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Lead Paint and other toxics in Brooklyn, USA


Located in Brooklyn across the East River from Manhattan's Lower East Side, Greenpoint-Williamsburg is an ethnically diverse community of approximately 156,000 people, with substantial Hispanic, Polish and Hasidic Jewish populations. The community is among the poorest in New York City.

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Basic Data
Name of conflict:Lead Paint and other toxics in Brooklyn, USA
Country:United States of America
State or province:New York
Location of conflict:New York City
Accuracy of locationHIGH (Local level)
Source of Conflict
Type of conflict. 1st level:Infrastructure and Built Environment
Type of conflict. 2nd level:Pollution related to transport (spills, dust, emissions)
Urban development conflicts
Specific commodities:Lead
Project Details and Actors
Project details

The principal protective coating for the main cables of the bridge would be a 92% pure lead paste, all of which would result in a waste stream containing 100 tons of lead.

Type of populationUrban
Affected Population:150,000-200,000
Start of the conflict:1992
End of the conflict:1995
Relevant government actors:City of New York Departments: Transportation, Health, Environment
Environmental justice organizations (and other supporters) and their websites, if available:Community Alliance for the Environment (CAFÉ), El Puente Academy for Peace and Justice, Los Sures Housing Development Corporation
Conflict & Mobilization
IntensityMEDIUM (street protests, visible mobilization)
Reaction stageIn REACTION to the implementation (during construction or operation)
Groups mobilizing:Local ejos
Social movements
Ethnically/racially discriminated groups
Religious groups
Forms of mobilization:Community-based participative research (popular epidemiology studies, etc..)
Creation of alternative reports/knowledge
Development of a network/collective action
Lawsuits, court cases, judicial activism
Media based activism/alternative media
Objections to the EIA
Public campaigns
Environmental ImpactsPotential: Noise pollution, Soil contamination, Groundwater pollution or depletion, Air pollution
Health ImpactsVisible: Exposure to unknown or uncertain complex risks (radiation, etc…)
Other Health impactsLead exposure leads to damage of neurological systems of young children
Project StatusIn operation
Conflict outcome / response:Court decision (victory for environmental justice)
Technical solutions to improve resource supply/quality/distribution
Application of existing regulations
New Environmental Impact Assessment/Study
Project temporarily suspended
Do you consider this an environmental justice success? Was environmental justice served?:Yes
Briefly explain:In 1994, the community brought a lawsuit to get the NYDOT to conduct an Environmental Impact Statement (EIS) on its bridge repainting protocol. After several years of litigation, the case was settled. In the lawsuit settlement, NYDOT was required to develop technical specifications for its lead peint removal activities on New York City bridges.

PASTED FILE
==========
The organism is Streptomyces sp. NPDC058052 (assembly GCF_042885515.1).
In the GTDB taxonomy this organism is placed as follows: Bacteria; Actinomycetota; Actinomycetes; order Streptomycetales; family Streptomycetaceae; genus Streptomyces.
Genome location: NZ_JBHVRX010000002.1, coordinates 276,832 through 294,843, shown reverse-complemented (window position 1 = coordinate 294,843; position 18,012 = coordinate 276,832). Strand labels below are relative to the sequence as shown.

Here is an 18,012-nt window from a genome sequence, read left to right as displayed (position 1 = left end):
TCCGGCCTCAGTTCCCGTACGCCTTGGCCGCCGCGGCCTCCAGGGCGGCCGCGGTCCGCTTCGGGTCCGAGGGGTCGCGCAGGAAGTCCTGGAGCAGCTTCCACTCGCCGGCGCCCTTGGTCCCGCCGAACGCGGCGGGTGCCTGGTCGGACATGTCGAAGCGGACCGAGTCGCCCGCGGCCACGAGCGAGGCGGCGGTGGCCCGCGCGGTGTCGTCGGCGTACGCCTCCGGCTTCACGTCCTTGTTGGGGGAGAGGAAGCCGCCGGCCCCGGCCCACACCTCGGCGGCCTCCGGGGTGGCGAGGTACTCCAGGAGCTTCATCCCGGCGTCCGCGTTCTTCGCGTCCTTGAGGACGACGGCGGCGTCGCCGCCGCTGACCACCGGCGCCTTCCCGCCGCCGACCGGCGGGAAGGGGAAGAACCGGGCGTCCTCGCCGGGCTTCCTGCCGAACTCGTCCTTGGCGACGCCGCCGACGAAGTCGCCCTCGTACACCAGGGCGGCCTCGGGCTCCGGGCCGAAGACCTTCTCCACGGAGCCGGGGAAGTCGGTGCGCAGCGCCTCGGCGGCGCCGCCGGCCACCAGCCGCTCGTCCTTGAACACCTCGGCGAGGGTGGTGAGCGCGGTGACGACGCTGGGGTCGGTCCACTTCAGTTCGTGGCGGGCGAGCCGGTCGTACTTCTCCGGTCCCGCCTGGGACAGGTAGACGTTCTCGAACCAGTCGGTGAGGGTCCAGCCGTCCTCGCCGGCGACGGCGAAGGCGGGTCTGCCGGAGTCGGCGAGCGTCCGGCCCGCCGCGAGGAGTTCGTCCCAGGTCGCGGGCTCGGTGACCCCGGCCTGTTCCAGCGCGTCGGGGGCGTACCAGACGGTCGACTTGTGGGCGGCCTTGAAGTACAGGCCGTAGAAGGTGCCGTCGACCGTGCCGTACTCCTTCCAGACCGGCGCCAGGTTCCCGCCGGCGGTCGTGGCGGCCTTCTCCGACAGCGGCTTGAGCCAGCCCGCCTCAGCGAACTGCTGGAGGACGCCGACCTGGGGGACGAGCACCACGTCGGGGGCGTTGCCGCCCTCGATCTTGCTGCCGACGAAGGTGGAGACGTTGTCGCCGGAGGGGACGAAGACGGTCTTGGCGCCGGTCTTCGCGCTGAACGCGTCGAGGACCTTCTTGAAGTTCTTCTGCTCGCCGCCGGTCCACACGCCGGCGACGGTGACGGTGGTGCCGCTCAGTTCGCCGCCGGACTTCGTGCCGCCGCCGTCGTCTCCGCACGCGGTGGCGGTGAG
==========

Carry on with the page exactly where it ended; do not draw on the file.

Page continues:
However, although the battle for better bridge maintenance was successfull, there are still several environmental concerns across this community that need to be addressed.
Sources & Materials
References to published books, academic articles, movies or published documentaries

Susser, I (2012). Norman Street: Poverty and Politics in an Urban Neighborhood

Csogi, Ralph D. "Controlling Lead-Based Paint Emissions During Rehabilitation of the Williamsburg Bridge: A Partnering Approach." Transportation Research Board Conference Proceedings. No. 7. 1995.

Links to general newspaper articles, blogs or other websites

Natta, Don Van. "Paint Sandblasting Returns Along Williamsburg Bridge." The New York Times. The New York Times, 31 Oct. 1995. Web. 11 May 2014. .
[click to view]

Mitchell, Alison. "Alarm on Tainted Dust Near Williamsburg Bridge." The New York Times. The New York Times, 21 Aug. 1992. Web. 11 May 2014. .
[click to view]

Environmental Justice and Transportation:

Building Model Partnerships Community Workshop Proceedings. Federal Highway Administration, U.S. Department of Transportation, Federal Highway Administration.
[click to view]

Jane Sweeney, Chantal Shipman & Anthony Tassi (1998). ENVIRONMENTAL BENEFITS PROGRAM

New York City, U.S.A
[click to view]

Godsil, Rachel. ""The Streets, the Courts, the Legislature and the Press: Where Environmental Struggles Happen,"" PRRAC. Poverty and Race Research Action Council, May-June 1994. Web. 11 May 2014. .
[click to view]

Myers, Steven Lee. "Fearing Lead, Dinkins Opposes Sandblasting." The New York Times. The New York Times, 17 Sept. 1992. Web. 11 May 2014. .
[click to view]

Other comments:This is one of the top 40 influential environmental justice cases in the United States identified from a national survey of environmental activists, scholars and other leaders by graduate students at the University of Michigan
Meta information
Contributor:Alejandro Colsa Pérez, [email protected], University of Michigan School of Natural Resources and Environment
Last update08/07/2015
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